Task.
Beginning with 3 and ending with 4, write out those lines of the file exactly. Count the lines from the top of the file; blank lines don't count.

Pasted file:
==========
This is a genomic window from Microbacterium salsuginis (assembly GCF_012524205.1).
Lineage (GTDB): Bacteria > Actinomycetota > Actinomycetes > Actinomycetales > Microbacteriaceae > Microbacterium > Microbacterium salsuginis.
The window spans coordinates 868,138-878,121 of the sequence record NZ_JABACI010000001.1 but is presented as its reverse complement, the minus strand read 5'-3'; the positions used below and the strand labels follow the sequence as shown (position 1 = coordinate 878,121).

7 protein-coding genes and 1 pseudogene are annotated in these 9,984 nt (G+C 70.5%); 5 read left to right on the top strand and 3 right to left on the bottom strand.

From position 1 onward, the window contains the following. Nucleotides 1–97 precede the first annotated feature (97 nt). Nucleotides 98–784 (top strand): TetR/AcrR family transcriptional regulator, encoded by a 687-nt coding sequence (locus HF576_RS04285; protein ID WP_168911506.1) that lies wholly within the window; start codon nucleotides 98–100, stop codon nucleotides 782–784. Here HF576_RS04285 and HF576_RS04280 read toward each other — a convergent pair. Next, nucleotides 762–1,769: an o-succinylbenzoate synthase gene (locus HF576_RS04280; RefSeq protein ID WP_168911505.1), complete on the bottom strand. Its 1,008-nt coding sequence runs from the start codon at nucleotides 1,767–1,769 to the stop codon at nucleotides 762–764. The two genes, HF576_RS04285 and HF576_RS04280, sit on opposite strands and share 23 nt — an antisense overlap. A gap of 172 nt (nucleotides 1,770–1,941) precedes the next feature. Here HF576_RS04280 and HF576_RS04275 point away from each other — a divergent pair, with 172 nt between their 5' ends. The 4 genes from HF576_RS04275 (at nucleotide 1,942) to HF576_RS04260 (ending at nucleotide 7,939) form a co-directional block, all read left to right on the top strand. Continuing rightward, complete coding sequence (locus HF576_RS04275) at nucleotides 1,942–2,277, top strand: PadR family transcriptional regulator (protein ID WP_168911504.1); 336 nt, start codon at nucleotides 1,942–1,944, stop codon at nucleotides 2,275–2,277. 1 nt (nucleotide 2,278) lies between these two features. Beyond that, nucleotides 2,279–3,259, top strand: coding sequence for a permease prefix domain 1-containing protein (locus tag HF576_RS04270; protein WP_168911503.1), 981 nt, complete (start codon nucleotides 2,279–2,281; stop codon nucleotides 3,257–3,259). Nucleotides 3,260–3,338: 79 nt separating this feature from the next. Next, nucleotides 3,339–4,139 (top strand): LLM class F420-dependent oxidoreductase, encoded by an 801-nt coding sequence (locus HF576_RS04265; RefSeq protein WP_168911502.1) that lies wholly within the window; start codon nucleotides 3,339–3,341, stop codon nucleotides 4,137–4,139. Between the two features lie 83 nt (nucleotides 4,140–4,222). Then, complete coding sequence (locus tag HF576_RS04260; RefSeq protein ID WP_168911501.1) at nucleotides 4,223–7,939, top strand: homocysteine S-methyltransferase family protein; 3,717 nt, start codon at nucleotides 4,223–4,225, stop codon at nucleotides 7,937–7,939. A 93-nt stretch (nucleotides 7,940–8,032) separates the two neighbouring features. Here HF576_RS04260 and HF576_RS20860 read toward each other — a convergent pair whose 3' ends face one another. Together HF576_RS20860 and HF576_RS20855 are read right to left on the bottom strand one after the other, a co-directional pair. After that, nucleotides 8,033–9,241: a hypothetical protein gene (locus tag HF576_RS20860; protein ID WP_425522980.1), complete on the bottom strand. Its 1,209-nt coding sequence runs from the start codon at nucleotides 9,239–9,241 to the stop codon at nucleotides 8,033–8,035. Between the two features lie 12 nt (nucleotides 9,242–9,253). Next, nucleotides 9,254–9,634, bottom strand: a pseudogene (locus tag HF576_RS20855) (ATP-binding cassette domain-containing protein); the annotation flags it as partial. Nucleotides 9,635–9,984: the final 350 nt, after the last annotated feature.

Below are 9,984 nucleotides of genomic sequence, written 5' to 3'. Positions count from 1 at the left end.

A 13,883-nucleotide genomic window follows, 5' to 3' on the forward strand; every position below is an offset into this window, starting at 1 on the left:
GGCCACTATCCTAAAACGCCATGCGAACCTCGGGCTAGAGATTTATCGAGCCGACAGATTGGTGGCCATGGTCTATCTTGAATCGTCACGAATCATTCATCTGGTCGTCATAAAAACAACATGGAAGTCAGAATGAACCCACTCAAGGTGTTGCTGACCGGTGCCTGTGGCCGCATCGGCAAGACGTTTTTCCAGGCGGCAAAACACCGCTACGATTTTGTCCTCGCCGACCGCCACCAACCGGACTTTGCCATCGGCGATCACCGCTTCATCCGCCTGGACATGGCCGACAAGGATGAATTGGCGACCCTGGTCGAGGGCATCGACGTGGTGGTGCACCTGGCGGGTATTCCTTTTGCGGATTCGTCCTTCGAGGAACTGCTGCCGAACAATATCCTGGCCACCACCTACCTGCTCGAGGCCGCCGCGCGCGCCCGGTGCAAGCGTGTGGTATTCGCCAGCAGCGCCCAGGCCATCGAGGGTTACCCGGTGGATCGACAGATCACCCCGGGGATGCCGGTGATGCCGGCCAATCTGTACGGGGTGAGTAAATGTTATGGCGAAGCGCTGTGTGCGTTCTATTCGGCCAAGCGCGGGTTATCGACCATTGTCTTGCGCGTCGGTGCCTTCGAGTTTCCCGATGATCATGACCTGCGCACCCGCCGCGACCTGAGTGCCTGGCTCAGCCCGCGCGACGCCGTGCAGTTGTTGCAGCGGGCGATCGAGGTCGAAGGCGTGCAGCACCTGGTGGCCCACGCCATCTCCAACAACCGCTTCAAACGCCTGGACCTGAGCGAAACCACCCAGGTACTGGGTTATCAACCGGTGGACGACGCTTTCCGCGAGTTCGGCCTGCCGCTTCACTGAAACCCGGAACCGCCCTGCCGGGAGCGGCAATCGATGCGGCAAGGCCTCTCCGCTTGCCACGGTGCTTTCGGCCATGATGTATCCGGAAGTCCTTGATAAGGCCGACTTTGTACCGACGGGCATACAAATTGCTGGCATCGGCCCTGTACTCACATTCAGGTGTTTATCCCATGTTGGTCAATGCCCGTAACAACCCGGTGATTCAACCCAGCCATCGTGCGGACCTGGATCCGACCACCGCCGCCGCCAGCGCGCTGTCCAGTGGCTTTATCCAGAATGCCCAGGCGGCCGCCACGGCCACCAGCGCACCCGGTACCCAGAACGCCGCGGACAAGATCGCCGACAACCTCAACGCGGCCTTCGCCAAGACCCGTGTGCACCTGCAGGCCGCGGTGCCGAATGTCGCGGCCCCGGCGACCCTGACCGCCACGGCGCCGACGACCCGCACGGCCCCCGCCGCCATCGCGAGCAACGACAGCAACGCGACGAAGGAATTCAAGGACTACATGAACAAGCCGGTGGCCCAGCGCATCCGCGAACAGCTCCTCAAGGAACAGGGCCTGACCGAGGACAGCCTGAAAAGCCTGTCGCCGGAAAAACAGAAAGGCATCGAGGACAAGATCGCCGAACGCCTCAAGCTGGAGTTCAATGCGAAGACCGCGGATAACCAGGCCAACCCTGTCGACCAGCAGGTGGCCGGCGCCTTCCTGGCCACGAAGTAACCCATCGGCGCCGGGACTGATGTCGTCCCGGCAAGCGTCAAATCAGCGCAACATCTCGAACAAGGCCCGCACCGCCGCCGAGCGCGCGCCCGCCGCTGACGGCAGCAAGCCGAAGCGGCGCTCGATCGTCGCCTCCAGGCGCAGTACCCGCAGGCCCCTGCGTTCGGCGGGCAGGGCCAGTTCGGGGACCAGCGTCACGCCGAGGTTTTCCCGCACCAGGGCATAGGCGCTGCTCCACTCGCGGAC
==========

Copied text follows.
The window spans coordinates 868,138-878,121 of the sequence record NZ_JABACI010000001.1 but is presented as its reverse complement, the minus strand read 5'-3'; the positions used below and the strand labels follow the sequence as shown (position 1 = coordinate 878,121).

7 protein-coding genes and 1 pseudogene are annotated in these 9,984 nt (G+C 70.5%); 5 read left to right on the top strand and 3 right to left on the bottom strand.